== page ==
PasMakPerPassage Making Made Perfect
By Alastair Buchan

An author of various sailing books (Sailing an Atlantic Circuit, How to Sail on a Budget), Alistair Buchan has more than 50 years of on-the-water experience and two Atlantic crossings and now offers up to long distance cruisers how they can best prepare for the trip, from selecting the boat and crew to mapping all available routes and ways to get there as safely as possible. This book is similar in coverage to Dag Pike’s book (see above review) although Buchan is generally more detailed, with less personal or first-hand accounts of sailing experiences and more facts and figures. For example, in a discussion on the ideal cruising boat, this book mentions topics such as side decks (wide enough for walking), deck hardware (bolted through the deck to backing plates), grab rails (don’t usually have backing pads and may be unsafe) and jackstays (to clip onto when leaving the cockpit), while the other book is silent on some of these topics. The author details plans for short, day trips and longer passages of many days, both coastal and bluewater. There are checklists in the appendix which helps skippers prepare before setting out. And he offers this tongue-twister, borrowed from the military: “Proper planning and preparation prevent pretty poor performance.”

New DRIVE-THROUGH Service at The Nautical Mind

Queen's Quay & Rees: Rock beats Paper, Construction beats Parking!

Queen’s Quay & Rees: Rock beats Paper, Construction beats Parking!

Guys, guys, we know.  Between cataclysmic neighbourhood-gutting by construction, waves of tourist buses and Rogers Center fans, and special events like the Indy, it can sometimes be a little tricky to find a  parking spot.  There is metered parking out front, and plenty below the Radisson hotel and in the lot across the way, but it fills up fast on Saturday afternoons (when the lots are also likely to jack up prices).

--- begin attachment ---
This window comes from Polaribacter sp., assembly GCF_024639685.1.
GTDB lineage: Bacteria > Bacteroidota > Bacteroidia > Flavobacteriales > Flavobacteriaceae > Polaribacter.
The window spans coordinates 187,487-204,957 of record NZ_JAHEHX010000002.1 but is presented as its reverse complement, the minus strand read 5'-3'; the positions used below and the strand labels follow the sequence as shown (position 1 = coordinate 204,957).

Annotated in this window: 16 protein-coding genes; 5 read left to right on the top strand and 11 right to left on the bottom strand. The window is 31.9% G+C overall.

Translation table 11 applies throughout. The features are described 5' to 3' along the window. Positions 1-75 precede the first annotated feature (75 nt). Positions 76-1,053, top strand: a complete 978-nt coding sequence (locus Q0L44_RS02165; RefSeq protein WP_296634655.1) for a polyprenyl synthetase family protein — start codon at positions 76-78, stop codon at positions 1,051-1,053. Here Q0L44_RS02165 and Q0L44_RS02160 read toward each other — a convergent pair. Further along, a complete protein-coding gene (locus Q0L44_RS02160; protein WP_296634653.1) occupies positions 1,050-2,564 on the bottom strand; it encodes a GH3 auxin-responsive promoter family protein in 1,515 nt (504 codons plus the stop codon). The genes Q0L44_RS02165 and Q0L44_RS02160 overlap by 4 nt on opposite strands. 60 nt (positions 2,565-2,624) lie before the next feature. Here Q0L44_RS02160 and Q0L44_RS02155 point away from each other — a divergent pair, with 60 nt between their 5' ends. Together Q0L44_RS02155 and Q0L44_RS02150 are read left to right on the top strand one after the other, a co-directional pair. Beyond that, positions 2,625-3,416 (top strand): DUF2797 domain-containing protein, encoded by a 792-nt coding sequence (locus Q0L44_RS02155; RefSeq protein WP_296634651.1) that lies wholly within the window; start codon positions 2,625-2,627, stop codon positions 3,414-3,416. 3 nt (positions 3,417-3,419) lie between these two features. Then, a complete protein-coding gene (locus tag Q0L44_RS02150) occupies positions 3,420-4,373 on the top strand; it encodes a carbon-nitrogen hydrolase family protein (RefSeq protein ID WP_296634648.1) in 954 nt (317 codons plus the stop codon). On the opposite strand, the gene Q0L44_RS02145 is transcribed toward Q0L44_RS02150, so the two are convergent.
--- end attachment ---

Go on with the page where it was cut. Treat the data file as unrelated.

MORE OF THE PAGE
That’s why we’re introducing a new “Drive Through” service!  Here’s how it works:

  1. Browse online at and make a list of your desired books;
  2. Call us during business hours at 416-203-1163 with your order, credit card number, and estimated time of arrival;
  3. We’ll charge your card and prepare your book(s) for pickup;
  4. Call us again when you get near, and we’ll meet you at the curb with your purchase. [on Google StreetView/Maps]. No need to park of get out of your car.

The down side is that you don’t get to browse, although if you know what you want, that’s not a problem.  Of course, we’re always happy to deliver too; if it’s in stock, it will likely show up in the next day or two.

If this proves popular, we’ll add an online ordering form too.  Let us know what you think.

(*All that said, we like having people in the store, chatting about boats, and helping you find things)

“Why we go to Cuba” — Capt Cheryl Barr

Cheryl Barr, author of the Yacht Pilot’s Guide to Cuba has written a series of blog posts for us about Cuba.  Here’s the first of three, Why we go to Cuba:

Having sailed to Cuba more than a dozen times, I am frequently asked, “Why do you go to Cuba year-in, year-out?” The quick answer is “It is warmer than Canada in the winter, it’s an easy sail across the Gulf Stream and Cuba has amazing “theatre of the street”. But Cuba is so much more than this.  

Cuba’s land area is greater than half the Caribbean islands combined and it has a population of 11 million. As a result, it offers so much more than anywhere else in the Caribbean. For many years it has been a friendly place for Canadians to travel—almost 2 million fly-in tourists arrive annually. Canadians are issued a 3-month tourist visa which is renewable for an additional 3-months while all other nationals receive only a 1 month visa.